Has the Parade Passed By

The ability for players to fast-track is at an all time high. What took many of us years to learn by getting our brains beat in is really unheard of thanks to Youtube and social media. And, that's not a bad thing. It's really this way in all sports, equipment is better, education is better and at our fingertips, etc etc. I find now that I am in my mid 40's after taking 20 years off it's easier to improve my game than ever thanks to everything we have to watch. And, I will also say it seems todays players are much more willing to share because the days of hustling are far behind us for the most part.
 

tomatoshooter

Well-known member
Amen to that. I just got back into pool about 6 months ago after not really playing for 20 years. I have never had back problems in my life, but after playing for an hour or two non-stop, my back hurts for hours. I'm sure it's because I get down so low on my shot, but that's how I've always done it....so now I'm just praying that it doesn't get worse!
I had a stiff back, a friend got me working out lifting weights, the clean and jerk fixed it. When you are standing normally, your lower back is concave. If you sit a lot your hamstrings tighten up and when you bend over, your pelvis stays upright forcing your back to bend. When you put much force through your lower back and it's out of alignment, that's when your shit blows up.
 

tomatoshooter

Well-known member
Time for a senior tour. By the time most pros hit 45-47 they can't hang with the kids. I think a new 50+ tour would work. Hell, Matchroom could have a sr. division at some of their bigger events.
Steve Mizerak had one for a while in the mid '90s. Maybe because the old guard couldn't expose themselves to every player and learn from them they seemed to have a different style.


These guys both play soooo smooooth. They play such natural position, it the cue ball just rolls into the next shot. Perfect speed and distance. Their routes are so well planned that there might be a half dozen shots that the average bar banger couldn't pull off if they could nail the right speed. I know there's more to it than that but there aren't many shots that seem to defy physics.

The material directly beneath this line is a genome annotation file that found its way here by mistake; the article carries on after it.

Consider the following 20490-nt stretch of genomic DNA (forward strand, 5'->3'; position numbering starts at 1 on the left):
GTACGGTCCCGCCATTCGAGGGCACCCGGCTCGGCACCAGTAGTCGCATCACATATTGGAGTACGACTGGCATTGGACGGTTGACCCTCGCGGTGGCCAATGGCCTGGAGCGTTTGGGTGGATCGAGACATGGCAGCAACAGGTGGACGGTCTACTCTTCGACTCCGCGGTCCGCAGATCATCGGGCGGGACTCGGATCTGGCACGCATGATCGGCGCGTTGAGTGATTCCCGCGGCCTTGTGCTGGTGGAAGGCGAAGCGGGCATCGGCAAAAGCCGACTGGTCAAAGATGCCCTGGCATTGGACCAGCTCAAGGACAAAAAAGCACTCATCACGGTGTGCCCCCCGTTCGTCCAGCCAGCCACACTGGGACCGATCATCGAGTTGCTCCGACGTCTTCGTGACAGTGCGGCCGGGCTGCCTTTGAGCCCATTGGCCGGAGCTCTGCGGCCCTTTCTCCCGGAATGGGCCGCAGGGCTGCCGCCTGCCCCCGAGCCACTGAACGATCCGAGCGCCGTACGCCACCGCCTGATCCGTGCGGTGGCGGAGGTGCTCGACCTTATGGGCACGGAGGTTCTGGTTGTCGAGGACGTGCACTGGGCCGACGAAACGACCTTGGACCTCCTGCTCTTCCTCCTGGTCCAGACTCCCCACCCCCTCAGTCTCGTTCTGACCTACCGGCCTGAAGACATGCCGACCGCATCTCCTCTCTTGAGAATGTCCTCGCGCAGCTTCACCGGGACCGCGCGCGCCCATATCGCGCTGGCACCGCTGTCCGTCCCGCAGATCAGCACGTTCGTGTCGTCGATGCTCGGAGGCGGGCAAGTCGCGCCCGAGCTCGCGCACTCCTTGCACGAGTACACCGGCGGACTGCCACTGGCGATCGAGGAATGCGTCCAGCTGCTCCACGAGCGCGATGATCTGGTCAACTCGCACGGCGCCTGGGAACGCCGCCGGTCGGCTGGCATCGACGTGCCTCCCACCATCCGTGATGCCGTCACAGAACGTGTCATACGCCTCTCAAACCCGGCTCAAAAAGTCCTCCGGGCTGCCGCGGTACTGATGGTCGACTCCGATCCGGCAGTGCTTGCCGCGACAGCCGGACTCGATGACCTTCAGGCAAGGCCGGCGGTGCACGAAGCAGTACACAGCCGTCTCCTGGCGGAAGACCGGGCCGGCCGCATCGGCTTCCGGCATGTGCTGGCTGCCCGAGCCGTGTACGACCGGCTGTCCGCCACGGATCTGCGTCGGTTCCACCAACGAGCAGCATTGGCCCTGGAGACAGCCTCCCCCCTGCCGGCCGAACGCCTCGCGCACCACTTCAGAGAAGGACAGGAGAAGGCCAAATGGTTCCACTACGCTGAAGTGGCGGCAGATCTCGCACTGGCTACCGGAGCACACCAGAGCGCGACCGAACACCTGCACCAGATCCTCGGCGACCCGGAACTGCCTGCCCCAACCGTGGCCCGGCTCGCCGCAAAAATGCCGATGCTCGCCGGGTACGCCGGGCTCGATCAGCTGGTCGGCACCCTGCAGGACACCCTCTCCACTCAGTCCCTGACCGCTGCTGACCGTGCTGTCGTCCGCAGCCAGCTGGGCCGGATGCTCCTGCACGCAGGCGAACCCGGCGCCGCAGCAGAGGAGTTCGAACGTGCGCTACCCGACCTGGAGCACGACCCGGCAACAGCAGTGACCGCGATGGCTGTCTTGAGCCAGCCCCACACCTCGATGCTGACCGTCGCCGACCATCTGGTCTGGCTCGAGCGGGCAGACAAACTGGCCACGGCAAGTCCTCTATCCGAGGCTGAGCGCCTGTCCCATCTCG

DDiabolico

DDiabolico
These guys are also destroying players that where on top of the pool world 20 or so years ago. As much as a health nut and disciplined player as he is, guys like Thorsten are probably never going to win another major tournament again. Same with Mika and Neils.
You're probably right about Thorsten. He still plays a lot of tournaments but he rarely finishes high. About Mika... At one point I thought he had given up pool altogether and became a lifestyle influencer on social media. Obviously he's still at it but like Thorsten, high finishes are rare. Niels would probably be at the top if it wasn't for Covid. SInce the start of the pandemic he developed a pretty successful YouTube channel and even offers online courses. I assume he avoids longer trips because of his family. Covid's still going strong in a lot of countries and maybe he just doesn't want to risk not being able to come home from some of those trips. By the way, he said that he is attending some of the big tournaments that are coming up, so we'll see.

Lest we forget. all three of them still have sponsorships with big brands and are probably obliged to attend a certain number of events. Maybe they wouldn't have those sponsorships anymore if it wasn't for their past achievements and their personalities.
 

evergruven

AzB Silver Member
Silver Member
Same thing with Tennis. I think today's women could compete with the top men from the 60s and 70s. It's a entirely different game now.

cheers, agree with this in the sense that today's players have so many more options re: knowledge, mental and physical training, equipment, etc.
...but as was mentioned above, give the champs of yesteryear the same resources that exist today for players, and I'd venture they'd still be champs

as an aside, I know it's real, but the idea of this thread is wild to me..
I mean that to say, to think that joe/jane off the block, talented as they are, could step up and hang with a world champ in pool is amazing
I'll have to think about it more, but I imagine there aren't many athletic endeavors where that's the case..of course pool isn't tennis, but still..pretty cool
 

alstl

AzB Silver Member
Silver Member
oh, I've knocked off a champ or two, but now the current crop is almost impossible to get passed